India is setting up a satellite tracking and imaging centre in southern Vietnam that will allow it to observe the area, which includes China and the South China Sea, from space.
Although the move may strengthen diplomatic relations between Vietnam and India, it could anger the Chinese government.
The new centre is billed as a civilian facility; earth observation satellites typically have agricultural, scientific and environmental applications.
However, security experts said improved imaging technology meant the pictures could also be used for military purposes.
"The advance of technology means the lines are blurring between civilian and military satellites," said Trevor Hollingsbee, a retired naval intelligence analyst with Britain's Defence Ministry. "In some cases, the imagery from a modern civilian satellite is good enough for military use."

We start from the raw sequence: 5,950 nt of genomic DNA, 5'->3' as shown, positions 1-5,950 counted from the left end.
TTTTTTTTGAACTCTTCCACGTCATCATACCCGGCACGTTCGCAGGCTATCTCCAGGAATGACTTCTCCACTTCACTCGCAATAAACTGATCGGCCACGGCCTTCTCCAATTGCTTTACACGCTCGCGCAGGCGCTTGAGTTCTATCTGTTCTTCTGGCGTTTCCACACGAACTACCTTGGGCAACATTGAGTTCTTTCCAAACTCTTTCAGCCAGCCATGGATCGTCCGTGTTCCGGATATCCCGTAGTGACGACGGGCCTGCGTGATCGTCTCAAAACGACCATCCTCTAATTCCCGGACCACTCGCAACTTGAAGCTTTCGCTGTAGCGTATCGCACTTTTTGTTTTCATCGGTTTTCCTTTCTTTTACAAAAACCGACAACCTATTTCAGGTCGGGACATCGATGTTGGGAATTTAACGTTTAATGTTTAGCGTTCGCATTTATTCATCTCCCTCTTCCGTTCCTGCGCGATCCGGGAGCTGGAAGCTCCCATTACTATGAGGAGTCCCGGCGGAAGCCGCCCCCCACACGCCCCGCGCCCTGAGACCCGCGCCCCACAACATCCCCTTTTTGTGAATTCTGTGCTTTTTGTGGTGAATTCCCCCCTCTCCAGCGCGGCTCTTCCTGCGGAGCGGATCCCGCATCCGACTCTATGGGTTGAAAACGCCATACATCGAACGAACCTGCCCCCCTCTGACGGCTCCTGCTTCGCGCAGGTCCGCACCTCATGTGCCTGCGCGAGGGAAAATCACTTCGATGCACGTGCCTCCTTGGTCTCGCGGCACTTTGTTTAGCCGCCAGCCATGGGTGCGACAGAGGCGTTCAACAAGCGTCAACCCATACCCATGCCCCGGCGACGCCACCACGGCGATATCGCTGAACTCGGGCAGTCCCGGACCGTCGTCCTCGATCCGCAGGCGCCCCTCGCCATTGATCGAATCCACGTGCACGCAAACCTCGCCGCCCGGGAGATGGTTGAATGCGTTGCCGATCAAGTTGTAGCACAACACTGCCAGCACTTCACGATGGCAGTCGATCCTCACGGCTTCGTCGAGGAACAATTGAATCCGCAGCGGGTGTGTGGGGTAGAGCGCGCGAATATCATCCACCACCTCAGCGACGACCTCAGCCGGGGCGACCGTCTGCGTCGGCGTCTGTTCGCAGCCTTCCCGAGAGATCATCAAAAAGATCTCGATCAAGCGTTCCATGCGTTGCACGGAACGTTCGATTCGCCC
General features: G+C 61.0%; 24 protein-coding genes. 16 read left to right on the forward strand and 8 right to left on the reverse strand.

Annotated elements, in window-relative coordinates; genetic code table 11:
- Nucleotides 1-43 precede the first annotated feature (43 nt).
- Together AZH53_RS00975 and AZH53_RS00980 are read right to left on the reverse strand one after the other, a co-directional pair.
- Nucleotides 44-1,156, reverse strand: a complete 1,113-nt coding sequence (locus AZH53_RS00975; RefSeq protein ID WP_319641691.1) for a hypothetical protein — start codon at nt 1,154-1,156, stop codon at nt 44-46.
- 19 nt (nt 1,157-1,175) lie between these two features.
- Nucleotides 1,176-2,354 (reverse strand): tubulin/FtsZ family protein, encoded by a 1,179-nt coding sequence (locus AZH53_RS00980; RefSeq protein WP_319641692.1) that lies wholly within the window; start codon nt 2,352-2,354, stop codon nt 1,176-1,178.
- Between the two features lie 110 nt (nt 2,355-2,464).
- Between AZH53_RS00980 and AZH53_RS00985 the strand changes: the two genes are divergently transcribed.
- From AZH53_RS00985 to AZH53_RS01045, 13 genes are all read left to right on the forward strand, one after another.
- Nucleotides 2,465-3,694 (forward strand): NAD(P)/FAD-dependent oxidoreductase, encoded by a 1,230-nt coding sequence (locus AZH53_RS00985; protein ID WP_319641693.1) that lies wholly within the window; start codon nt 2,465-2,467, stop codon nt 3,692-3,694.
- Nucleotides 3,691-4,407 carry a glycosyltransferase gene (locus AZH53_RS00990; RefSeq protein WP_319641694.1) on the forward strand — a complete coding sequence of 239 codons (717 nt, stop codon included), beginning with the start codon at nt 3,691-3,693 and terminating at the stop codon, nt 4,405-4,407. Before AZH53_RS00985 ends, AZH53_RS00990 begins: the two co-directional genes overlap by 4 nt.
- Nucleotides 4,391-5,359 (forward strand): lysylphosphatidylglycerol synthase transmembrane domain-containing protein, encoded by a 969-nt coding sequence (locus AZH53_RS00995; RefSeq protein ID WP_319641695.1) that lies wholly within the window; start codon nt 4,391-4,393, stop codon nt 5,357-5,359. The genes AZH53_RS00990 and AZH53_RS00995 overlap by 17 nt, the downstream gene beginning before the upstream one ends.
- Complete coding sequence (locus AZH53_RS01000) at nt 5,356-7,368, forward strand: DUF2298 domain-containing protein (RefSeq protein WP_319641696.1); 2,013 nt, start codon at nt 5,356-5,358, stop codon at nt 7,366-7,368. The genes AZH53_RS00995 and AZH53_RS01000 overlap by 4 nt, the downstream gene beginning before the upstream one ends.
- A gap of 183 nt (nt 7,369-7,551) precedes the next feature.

In return for permitting the construction of the facility on its soil, India will allow Vietnam access to images acquired from the satellites, an Indian government official connected with the space programme has said.
"This is a sort of quid pro quo which will enable Vietnam to receive IRS (Indian remote sensing) pictures directly, that is, without asking India," the official said.
"Obviously it will include parts of China of interest to Vietnam."
Vietnam has reportedly been looking for advanced intelligence, surveillance and reconnaissance technologies in recent times due to rising tensions with China over the disputed South China Sea.
"In military terms, this move could be quite significant," said Collin Koh, a marine security expert at Singapore's S. Rajaratnam School of International Studies. "It looks like a win-win for both sides, filling significant holes for the Vietnamese and expanding the range for the Indians."
There is currently no timeframe for when the new facility will become fully operational, but it is estimated that it will cost the Indian government around $23m (£16m).